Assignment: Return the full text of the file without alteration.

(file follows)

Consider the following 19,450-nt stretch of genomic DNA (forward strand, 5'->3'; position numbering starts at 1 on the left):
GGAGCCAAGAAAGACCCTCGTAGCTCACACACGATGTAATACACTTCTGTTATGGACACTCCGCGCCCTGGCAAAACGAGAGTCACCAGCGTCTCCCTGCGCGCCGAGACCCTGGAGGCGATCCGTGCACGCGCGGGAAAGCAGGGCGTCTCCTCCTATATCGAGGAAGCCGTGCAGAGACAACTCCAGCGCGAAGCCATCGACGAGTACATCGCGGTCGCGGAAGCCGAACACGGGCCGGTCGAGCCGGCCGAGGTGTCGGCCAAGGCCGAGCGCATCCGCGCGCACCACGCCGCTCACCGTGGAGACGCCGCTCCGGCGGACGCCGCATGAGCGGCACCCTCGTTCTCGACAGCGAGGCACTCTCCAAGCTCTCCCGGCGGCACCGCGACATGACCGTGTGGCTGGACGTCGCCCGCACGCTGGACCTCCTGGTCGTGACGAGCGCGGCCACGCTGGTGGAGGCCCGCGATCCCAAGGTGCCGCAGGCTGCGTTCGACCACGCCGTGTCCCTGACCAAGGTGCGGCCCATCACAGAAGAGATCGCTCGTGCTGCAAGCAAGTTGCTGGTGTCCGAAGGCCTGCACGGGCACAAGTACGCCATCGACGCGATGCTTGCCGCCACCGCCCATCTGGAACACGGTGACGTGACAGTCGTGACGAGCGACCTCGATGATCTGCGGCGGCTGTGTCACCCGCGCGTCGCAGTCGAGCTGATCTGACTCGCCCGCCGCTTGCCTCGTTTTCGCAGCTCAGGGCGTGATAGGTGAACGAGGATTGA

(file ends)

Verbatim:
Consider the following 19,450-nt stretch of genomic DNA (forward strand, 5'->3'; position numbering starts at 1 on the left):
GGAGCCAAGAAAGACCCTCGTAGCTCACACACGATGTAATACACTTCTGTTATGGACACTCCGCGCCCTGGCAAAACGAGAGTCACCAGCGTCTCCCTGCGCGCCGAGACCCTGGAGGCGATCCGTGCACGCGCGGGAAAGCAGGGCGTCTCCTCCTATATCGAGGAAGCCGTGCAGAGACAACTCCAGCGCGAAGCCATCGACGAGTACATCGCGGTCGCGGAAGCCGAACACGGGCCGGTCGAGCCGGCCGAGGTGTCGGCCAAGGCCGAGCGCATCCGCGCGCACCACGCCGCTCACCGTGGAGACGCCGCTCCGGCGGACGCCGCATGAGCGGCACCCTCGTTCTCGACAGCGAGGCACTCTCCAAGCTCTCCCGGCGGCACCGCGACATGACCGTGTGGCTGGACGTCGCCCGCACGCTGGACCTCCTGGTCGTGACGAGCGCGGCCACGCTGGTGGAGGCCCGCGATCCCAAGGTGCCGCAGGCTGCGTTCGACCACGCCGTGTCCCTGACCAAGGTGCGGCCCATCACAGAAGAGATCGCTCGTGCTGCAAGCAAGTTGCTGGTGTCCGAAGGCCTGCACGGGCACAAGTACGCCATCGACGCGATGCTTGCCGCCACCGCCCATCTGGAACACGGTGACGTGACAGTCGTGACGAGCGACCTCGATGATCTGCGGCGGCTGTGTCACCCGCGCGTCGCAGTCGAGCTGATCTGACTCGCCCGCCGCTTGCCTCGTTTTCGCAGCTCAGGGCGTGATAGGTGAACGAGGATTGA